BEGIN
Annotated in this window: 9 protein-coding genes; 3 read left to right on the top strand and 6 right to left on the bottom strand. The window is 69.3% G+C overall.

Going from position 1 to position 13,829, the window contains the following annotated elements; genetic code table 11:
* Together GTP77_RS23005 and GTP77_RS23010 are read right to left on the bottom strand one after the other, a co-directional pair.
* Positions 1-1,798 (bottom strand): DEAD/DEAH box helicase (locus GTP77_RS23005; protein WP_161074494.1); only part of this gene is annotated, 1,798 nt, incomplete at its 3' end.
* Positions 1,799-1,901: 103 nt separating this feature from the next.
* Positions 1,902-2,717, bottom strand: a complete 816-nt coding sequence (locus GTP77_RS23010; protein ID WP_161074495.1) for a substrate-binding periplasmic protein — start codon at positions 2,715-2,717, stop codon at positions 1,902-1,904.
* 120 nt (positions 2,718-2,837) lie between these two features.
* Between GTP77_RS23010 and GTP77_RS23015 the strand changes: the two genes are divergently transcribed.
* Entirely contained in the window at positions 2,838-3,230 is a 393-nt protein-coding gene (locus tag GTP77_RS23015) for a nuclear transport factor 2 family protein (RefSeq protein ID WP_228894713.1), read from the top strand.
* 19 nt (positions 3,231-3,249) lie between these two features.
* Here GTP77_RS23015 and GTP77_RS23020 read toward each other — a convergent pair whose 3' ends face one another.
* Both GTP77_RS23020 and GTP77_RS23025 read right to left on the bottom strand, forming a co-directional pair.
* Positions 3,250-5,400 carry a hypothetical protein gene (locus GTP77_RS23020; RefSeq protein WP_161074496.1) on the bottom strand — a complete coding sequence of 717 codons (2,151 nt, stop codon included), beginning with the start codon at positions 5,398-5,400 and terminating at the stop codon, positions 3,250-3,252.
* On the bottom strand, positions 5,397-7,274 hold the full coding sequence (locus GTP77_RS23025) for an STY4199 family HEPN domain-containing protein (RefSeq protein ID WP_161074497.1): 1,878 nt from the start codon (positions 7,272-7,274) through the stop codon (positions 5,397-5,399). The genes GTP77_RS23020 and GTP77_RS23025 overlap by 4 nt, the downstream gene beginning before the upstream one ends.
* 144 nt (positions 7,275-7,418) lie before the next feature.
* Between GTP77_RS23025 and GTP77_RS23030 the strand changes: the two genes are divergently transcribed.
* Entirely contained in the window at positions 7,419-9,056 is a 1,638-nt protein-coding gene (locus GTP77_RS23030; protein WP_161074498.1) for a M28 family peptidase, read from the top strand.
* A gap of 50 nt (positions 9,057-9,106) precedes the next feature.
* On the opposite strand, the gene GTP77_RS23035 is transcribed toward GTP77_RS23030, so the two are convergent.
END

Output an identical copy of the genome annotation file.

Annotated in this window: 9 protein-coding genes; 3 read left to right on the top strand and 6 right to left on the bottom strand. The window is 69.3% G+C overall.

Going from position 1 to position 13,829, the window contains the following annotated elements; genetic code table 11:
* Together GTP77_RS23005 and GTP77_RS23010 are read right to left on the bottom strand one after the other, a co-directional pair.
* Positions 1-1,798 (bottom strand): DEAD/DEAH box helicase (locus GTP77_RS23005; protein WP_161074494.1); only part of this gene is annotated, 1,798 nt, incomplete at its 3' end.
* Positions 1,799-1,901: 103 nt separating this feature from the next.
* Positions 1,902-2,717, bottom strand: a complete 816-nt coding sequence (locus GTP77_RS23010; protein ID WP_161074495.1) for a substrate-binding periplasmic protein — start codon at positions 2,715-2,717, stop codon at positions 1,902-1,904.
* 120 nt (positions 2,718-2,837) lie between these two features.
* Between GTP77_RS23010 and GTP77_RS23015 the strand changes: the two genes are divergently transcribed.
* Entirely contained in the window at positions 2,838-3,230 is a 393-nt protein-coding gene (locus tag GTP77_RS23015) for a nuclear transport factor 2 family protein (RefSeq protein ID WP_228894713.1), read from the top strand.
* 19 nt (positions 3,231-3,249) lie between these two features.
* Here GTP77_RS23015 and GTP77_RS23020 read toward each other — a convergent pair whose 3' ends face one another.
* Both GTP77_RS23020 and GTP77_RS23025 read right to left on the bottom strand, forming a co-directional pair.
* Positions 3,250-5,400 carry a hypothetical protein gene (locus GTP77_RS23020; RefSeq protein WP_161074496.1) on the bottom strand — a complete coding sequence of 717 codons (2,151 nt, stop codon included), beginning with the start codon at positions 5,398-5,400 and terminating at the stop codon, positions 3,250-3,252.
* On the bottom strand, positions 5,397-7,274 hold the full coding sequence (locus GTP77_RS23025) for an STY4199 family HEPN domain-containing protein (RefSeq protein ID WP_161074497.1): 1,878 nt from the start codon (positions 7,272-7,274) through the stop codon (positions 5,397-5,399). The genes GTP77_RS23020 and GTP77_RS23025 overlap by 4 nt, the downstream gene beginning before the upstream one ends.
* 144 nt (positions 7,275-7,418) lie before the next feature.
* Between GTP77_RS23025 and GTP77_RS23030 the strand changes: the two genes are divergently transcribed.
* Entirely contained in the window at positions 7,419-9,056 is a 1,638-nt protein-coding gene (locus GTP77_RS23030; protein WP_161074498.1) for a M28 family peptidase, read from the top strand.
* A gap of 50 nt (positions 9,057-9,106) precedes the next feature.
* On the opposite strand, the gene GTP77_RS23035 is transcribed toward GTP77_RS23030, so the two are convergent.